- Caulk cracks and crevices around the exterior of the
home that provide entry.
- Trim branches and limbs of trees and shrubs that touch
the building to keep ants from gaining access via these
- Eliminate damp conditions that promote wood decay such
as water leaks and poor drainage problems around foundations.
- Replace decayed or damaged wood and correct problems
that caused the decay, such as clogged rain gutters or
- Increase ventilation to damp areas beneath buildings
and in attics.
- Store firewood up off the ground and several feet away
from buildings to discourage carpenter ant colonies.
- Observe ant activity at night.
- Follow trails.
- Sawdust accumulations with pieces of dead ants are good
- Main nests are often outside in old tree stumps, fence
posts, or firewood piles.
- Satellite colonies may nest indoors on moist wood.
- Use baits to manage satellite
colonies that you cannot find.
- Remove and destroy stumps and old wood with colonies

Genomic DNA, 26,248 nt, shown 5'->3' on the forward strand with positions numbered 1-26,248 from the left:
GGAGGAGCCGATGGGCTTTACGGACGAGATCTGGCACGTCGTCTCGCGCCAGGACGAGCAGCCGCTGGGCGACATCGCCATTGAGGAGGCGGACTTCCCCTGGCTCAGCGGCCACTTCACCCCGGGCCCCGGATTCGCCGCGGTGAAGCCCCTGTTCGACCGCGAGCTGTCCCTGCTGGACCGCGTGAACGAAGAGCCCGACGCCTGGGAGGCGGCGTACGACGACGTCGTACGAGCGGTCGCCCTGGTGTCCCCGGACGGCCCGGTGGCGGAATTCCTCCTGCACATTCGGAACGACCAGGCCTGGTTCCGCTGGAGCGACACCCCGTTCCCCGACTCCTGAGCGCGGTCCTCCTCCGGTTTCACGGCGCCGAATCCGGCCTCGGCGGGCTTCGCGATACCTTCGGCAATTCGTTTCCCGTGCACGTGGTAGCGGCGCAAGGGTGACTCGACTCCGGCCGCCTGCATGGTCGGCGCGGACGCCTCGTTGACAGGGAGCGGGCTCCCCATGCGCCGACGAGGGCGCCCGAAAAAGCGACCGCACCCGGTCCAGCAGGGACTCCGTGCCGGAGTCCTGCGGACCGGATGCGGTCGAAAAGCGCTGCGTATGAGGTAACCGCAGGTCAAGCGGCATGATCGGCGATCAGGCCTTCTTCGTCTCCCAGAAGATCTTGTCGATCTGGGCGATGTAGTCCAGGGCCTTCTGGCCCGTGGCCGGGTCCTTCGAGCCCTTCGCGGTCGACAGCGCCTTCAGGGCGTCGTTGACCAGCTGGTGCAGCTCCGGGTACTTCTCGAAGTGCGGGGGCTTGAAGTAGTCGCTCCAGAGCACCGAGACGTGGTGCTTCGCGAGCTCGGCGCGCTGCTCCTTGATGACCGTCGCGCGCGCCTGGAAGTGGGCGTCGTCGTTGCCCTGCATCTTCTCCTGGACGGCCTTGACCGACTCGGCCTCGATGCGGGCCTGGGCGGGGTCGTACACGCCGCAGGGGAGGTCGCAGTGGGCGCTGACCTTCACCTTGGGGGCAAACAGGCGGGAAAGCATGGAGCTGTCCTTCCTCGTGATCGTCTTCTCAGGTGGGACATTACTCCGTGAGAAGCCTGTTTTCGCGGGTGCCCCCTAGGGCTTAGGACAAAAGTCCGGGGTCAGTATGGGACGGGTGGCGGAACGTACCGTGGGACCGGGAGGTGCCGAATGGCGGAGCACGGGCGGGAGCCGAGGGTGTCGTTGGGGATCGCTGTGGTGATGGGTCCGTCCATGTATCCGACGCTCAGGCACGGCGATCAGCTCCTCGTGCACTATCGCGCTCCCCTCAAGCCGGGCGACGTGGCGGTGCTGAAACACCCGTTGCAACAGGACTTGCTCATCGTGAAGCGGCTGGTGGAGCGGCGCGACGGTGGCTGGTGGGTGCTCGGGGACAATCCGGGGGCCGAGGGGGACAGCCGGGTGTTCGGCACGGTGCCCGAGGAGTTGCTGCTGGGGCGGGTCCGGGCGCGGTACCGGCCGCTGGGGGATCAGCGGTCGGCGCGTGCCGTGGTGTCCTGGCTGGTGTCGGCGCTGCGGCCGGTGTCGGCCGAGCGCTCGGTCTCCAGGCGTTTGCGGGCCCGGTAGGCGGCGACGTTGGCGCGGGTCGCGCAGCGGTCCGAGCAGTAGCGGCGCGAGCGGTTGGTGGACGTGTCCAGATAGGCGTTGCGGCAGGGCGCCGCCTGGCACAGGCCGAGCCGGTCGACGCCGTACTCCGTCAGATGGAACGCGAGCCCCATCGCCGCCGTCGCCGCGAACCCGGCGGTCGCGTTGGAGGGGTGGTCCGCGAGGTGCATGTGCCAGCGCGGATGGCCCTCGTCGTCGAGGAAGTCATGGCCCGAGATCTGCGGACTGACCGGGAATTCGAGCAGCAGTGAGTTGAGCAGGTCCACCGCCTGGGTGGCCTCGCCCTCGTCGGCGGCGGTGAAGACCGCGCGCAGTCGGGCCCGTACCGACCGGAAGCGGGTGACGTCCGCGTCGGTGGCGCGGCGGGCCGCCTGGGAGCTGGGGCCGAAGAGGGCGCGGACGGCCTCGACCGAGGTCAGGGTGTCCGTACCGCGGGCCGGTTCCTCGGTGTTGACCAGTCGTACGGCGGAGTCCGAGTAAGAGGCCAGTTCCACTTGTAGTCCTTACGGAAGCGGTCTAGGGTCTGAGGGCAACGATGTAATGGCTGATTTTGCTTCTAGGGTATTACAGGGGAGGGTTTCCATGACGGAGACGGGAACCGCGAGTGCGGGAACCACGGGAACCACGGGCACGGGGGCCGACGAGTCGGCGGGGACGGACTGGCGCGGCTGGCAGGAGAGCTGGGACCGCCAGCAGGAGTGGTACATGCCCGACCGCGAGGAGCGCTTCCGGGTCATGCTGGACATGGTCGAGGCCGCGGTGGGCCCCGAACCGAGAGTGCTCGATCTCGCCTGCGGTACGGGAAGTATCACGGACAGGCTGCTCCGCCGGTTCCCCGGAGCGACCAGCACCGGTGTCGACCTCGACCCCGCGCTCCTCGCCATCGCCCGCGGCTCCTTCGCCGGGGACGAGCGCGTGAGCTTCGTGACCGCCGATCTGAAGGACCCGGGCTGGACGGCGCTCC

in them to the extent possible.
- Where nests cannot be removed, treat with a desiccant
dust (silica gel or diatomaceous earth) labeled for this
purpose. Use a bulb applicator and insert the tube snugly
into nest openings.
- Desiccant dusts have the advantage of being low in toxicity
and are effective as long as they do not get wet.
- Fix leaky pipes and roofs to be sure no moisture can
reach treated nest sites.
- Nests can also be treated with insecticides including
permethrin, cyfluthrin, boric acid, or disodium octaborate
tetrahydrate. Use a dust formulation labeled for this purpose.
Apply dusts through colony openings and drilled holes.
For extensive infestations, consider hiring a professional.